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Mum's agony as she's told daughter's headaches mean she has 15 months to live

One mother was in despair after learning that her daughter only had 15 months to live because of her headaches.

Before seeking medical help, teen Hannah Roberts had experienced numerous headaches, strange sensations down one side of her body, and nosebleeds.

The Willington, Derbyshire, resident, who was 18 at the time, was informed that she had a brain tumor.

But after five days, doctors took it out and sent it for more testing; the results, however, would completely upend Hannah's family's life.

Gail Iredale, Hannah's mother, received the devastating news that her daughter had a rare form of glioblastoma, one of the most aggressive and quickly proliferating types of brain cancer, in September 2022.

For more, click here.

Thursday's Health News in Snippets


Every Canadian cigarette will soon carry a health warning.jpg

Each cigarette in the new packaging will have a warning label that reads, "Cigarettes cause cancer" and "Poison in every puff."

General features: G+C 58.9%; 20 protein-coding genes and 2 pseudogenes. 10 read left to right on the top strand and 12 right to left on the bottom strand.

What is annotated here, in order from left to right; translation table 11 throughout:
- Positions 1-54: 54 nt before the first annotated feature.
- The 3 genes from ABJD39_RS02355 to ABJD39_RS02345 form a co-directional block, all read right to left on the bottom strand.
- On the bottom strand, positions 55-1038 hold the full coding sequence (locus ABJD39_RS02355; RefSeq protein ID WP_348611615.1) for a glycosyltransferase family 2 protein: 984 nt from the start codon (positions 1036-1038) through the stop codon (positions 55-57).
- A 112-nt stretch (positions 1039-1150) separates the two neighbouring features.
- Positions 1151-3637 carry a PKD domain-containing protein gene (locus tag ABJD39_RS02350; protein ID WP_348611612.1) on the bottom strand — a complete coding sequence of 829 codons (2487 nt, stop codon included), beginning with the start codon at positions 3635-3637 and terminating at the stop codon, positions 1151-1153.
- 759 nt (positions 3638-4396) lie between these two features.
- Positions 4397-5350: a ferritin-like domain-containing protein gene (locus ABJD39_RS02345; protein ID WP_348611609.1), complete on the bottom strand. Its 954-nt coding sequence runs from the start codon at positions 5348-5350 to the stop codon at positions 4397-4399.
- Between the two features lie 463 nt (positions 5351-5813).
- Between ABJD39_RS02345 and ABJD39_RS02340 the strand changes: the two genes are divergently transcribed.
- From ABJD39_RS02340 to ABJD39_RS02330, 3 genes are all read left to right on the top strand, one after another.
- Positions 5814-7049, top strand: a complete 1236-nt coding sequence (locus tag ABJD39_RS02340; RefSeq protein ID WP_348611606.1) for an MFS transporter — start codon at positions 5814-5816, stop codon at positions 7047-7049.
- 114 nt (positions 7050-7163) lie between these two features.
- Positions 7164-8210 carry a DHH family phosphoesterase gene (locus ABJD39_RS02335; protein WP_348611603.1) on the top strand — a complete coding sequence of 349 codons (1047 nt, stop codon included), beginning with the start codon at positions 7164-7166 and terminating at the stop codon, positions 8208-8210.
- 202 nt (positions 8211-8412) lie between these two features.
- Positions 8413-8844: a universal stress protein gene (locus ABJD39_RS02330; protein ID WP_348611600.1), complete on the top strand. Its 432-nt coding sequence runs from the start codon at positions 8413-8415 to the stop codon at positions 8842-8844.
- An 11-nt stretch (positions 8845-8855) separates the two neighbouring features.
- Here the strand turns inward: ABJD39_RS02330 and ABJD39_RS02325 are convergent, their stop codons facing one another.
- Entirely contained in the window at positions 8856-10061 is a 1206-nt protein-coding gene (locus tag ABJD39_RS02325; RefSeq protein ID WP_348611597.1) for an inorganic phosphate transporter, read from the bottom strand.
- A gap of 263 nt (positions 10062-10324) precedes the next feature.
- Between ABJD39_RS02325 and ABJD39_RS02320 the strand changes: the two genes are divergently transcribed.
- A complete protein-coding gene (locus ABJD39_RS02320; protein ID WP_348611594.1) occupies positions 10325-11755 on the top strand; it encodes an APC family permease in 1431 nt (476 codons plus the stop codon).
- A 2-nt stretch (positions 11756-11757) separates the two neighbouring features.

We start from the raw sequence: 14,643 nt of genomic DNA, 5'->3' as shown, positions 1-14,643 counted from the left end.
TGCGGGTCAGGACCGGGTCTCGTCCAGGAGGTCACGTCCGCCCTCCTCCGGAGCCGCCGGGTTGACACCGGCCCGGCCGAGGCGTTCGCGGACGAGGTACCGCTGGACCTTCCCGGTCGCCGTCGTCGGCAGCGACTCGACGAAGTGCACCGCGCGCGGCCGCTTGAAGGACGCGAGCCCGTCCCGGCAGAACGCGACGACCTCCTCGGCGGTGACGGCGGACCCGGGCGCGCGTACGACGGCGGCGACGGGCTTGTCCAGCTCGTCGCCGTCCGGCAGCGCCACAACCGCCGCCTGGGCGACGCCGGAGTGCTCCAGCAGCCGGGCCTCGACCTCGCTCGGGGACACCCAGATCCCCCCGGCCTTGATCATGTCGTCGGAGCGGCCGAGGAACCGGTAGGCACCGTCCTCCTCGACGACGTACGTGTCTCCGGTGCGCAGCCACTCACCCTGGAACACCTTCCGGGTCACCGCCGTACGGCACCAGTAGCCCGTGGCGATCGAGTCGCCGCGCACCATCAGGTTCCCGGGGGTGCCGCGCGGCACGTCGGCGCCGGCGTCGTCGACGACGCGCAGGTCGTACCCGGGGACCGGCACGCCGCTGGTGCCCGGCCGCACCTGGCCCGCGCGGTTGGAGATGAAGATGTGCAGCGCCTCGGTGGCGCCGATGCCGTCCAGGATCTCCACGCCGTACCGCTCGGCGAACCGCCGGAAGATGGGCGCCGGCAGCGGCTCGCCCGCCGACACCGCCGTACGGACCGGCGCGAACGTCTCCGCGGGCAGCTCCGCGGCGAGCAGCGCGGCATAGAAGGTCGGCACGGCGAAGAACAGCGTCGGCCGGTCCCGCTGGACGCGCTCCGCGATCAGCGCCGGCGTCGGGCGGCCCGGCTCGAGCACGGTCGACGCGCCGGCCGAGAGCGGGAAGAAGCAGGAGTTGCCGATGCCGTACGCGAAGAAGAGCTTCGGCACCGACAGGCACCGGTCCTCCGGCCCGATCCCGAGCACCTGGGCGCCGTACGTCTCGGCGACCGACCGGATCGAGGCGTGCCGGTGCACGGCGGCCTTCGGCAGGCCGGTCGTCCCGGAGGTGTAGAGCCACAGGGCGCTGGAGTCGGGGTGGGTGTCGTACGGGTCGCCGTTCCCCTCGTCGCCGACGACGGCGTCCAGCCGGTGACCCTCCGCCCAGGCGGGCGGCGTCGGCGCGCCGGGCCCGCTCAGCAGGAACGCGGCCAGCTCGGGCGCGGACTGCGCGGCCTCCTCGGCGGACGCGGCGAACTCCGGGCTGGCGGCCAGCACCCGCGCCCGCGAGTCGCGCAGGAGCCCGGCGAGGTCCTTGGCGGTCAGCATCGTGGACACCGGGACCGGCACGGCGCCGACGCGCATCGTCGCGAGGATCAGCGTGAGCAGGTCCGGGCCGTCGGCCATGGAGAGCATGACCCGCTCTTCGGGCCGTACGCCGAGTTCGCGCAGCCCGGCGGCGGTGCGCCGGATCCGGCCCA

Health Canada announced that the regulation will go into effect on August 1.


By 2035, the goal is to get Canada's tobacco use down to less than 5%.

Health Canada stated that the new rules "will make it virtually impossible to avoid health warnings" on tobacco products in an announcement on Wednesday.

The health organization projects that by April 2025, Canadian retailers will only stock tobacco products with the new warning labels printed right on the cigarettes.


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New British-designed dialysis machine that can reverse liver disease may be rolled out to NHS hospitals within three years

British researchers have created a dialysis machine that can treat liver failure, giving millions of patients a huge boost.

Early testing of the apparatus revealed that it prevented twice as many patients from experiencing organ failure than existing therapies, marking a first for the world.

The tool, created by researchers at University College London, removes toxins from patients' blood who have liver failure. This eliminates the need for a liver transplant by giving the liver enough time to regenerate itself in as little as a month.

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Babies experiencing hypoxia due to sleep apnea tend to develop hypertension in adulthood

Newborns with sleep apnea tend to experience low oxygen levels in their body tissues, leading to respiratory and blood pressure issues as adults that could last the rest of their lives.

Researchers from Sao Paulo State University (UNESP) in Brazil conducted a study that was recently published in the journal Sleep. The study demonstrates that hypertension in these situations is brought on by dysregulation of the autonomic nervous system, which regulates blood pressure as well as other physiological functions like breathing and heart rate.